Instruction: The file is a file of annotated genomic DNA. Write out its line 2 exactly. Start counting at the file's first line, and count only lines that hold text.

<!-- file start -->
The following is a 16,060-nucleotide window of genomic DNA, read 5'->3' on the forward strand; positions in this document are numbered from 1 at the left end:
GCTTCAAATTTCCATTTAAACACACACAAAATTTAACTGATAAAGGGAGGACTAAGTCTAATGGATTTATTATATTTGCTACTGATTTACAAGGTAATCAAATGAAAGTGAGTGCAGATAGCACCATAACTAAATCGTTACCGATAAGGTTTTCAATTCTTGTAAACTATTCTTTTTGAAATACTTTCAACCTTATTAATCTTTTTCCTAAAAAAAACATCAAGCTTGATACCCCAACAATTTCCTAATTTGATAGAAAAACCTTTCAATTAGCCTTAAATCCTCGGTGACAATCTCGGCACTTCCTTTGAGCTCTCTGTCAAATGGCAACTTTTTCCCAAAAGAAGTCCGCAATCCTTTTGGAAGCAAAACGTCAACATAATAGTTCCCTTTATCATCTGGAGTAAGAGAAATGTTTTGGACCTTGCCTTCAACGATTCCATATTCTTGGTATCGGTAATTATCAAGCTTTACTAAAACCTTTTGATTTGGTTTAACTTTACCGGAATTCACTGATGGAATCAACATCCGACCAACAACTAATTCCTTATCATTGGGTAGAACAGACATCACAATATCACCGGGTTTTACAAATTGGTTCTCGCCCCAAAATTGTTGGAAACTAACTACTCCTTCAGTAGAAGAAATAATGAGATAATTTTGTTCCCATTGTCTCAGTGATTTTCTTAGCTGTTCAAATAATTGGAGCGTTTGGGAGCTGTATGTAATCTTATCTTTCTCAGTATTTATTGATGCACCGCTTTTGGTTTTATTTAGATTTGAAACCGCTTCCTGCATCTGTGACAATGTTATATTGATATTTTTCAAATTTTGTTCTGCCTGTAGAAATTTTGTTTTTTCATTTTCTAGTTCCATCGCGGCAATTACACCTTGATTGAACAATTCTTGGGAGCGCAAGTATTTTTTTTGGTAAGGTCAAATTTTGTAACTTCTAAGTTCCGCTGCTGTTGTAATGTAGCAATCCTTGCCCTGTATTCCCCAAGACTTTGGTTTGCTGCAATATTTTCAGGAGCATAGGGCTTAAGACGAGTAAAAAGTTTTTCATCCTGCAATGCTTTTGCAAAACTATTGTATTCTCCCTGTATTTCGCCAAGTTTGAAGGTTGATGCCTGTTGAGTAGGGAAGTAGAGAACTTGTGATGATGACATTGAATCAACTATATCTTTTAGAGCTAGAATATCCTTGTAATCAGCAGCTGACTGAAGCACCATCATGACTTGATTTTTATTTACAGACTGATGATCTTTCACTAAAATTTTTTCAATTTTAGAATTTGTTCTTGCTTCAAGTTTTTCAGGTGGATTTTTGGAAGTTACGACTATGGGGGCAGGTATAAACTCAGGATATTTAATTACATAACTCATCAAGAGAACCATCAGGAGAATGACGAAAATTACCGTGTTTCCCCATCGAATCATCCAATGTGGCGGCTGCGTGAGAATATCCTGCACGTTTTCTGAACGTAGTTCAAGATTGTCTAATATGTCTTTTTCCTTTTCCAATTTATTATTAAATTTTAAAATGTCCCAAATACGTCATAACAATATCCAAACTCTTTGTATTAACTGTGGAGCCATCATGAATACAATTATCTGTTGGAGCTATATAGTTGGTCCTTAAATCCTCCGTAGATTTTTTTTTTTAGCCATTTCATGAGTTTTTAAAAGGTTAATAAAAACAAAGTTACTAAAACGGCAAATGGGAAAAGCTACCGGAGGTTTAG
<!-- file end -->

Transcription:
GCTTCAAATTTCCATTTAAACACACACAAAATTTAACTGATAAAGGGAGGACTAAGTCTAATGGATTTATTATATTTGCTACTGATTTACAAGGTAATCAAATGAAAGTGAGTGCAGATAGCACCATAACTAAATCGTTACCGATAAGGTTTTCAATTCTTGTAAACTATTCTTTTTGAAATACTTTCAACCTTATTAATCTTTTTCCTAAAAAAAACATCAAGCTTGATACCCCAACAATTTCCTAATTTGATAGAAAAACCTTTCAATTAGCCTTAAATCCTCGGTGACAATCTCGGCACTTCCTTTGAGCTCTCTGTCAAATGGCAACTTTTTCCCAAAAGAAGTCCGCAATCCTTTTGGAAGCAAAACGTCAACATAATAGTTCCCTTTATCATCTGGAGTAAGAGAAATGTTTTGGACCTTGCCTTCAACGATTCCATATTCTTGGTATCGGTAATTATCAAGCTTTACTAAAACCTTTTGATTTGGTTTAACTTTACCGGAATTCACTGATGGAATCAACATCCGACCAACAACTAATTCCTTATCATTGGGTAGAACAGACATCACAATATCACCGGGTTTTACAAATTGGTTCTCGCCCCAAAATTGTTGGAAACTAACTACTCCTTCAGTAGAAGAAATAATGAGATAATTTTGTTCCCATTGTCTCAGTGATTTTCTTAGCTGTTCAAATAATTGGAGCGTTTGGGAGCTGTATGTAATCTTATCTTTCTCAGTATTTATTGATGCACCGCTTTTGGTTTTATTTAGATTTGAAACCGCTTCCTGCATCTGTGACAATGTTATATTGATATTTTTCAAATTTTGTTCTGCCTGTAGAAATTTTGTTTTTTCATTTTCTAGTTCCATCGCGGCAATTACACCTTGATTGAACAATTCTTGGGAGCGCAAGTATTTTTTTTGGTAAGGTCAAATTTTGTAACTTCTAAGTTCCGCTGCTGTTGTAATGTAGCAATCCTTGCCCTGTATTCCCCAAGACTTTGGTTTGCTGCAATATTTTCAGGAGCATAGGGCTTAAGACGAGTAAAAAGTTTTTCATCCTGCAATGCTTTTGCAAAACTATTGTATTCTCCCTGTATTTCGCCAAGTTTGAAGGTTGATGCCTGTTGAGTAGGGAAGTAGAGAACTTGTGATGATGACATTGAATCAACTATATCTTTTAGAGCTAGAATATCCTTGTAATCAGCAGCTGACTGAAGCACCATCATGACTTGATTTTTATTTACAGACTGATGATCTTTCACTAAAATTTTTTCAATTTTAGAATTTGTTCTTGCTTCAAGTTTTTCAGGTGGATTTTTGGAAGTTACGACTATGGGGGCAGGTATAAACTCAGGATATTTAATTACATAACTCATCAAGAGAACCATCAGGAGAATGACGAAAATTACCGTGTTTCCCCATCGAATCATCCAATGTGGCGGCTGCGTGAGAATATCCTGCACGTTTTCTGAACGTAGTTCAAGATTGTCTAATATGTCTTTTTCCTTTTCCAATTTATTATTAAATTTTAAAATGTCCCAAATACGTCATAACAATATCCAAACTCTTTGTATTAACTGTGGAGCCATCATGAATACAATTATCTGTTGGAGCTATATAGTTGGTCCTTAAATCCTCCGTAGATTTTTTTTTTTAGCCATTTCATGAGTTTTTAAAAGGTTAATAAAAACAAAGTTACTAAAACGGCAAATGGGAAAAGCTACCGGAGGTTTAG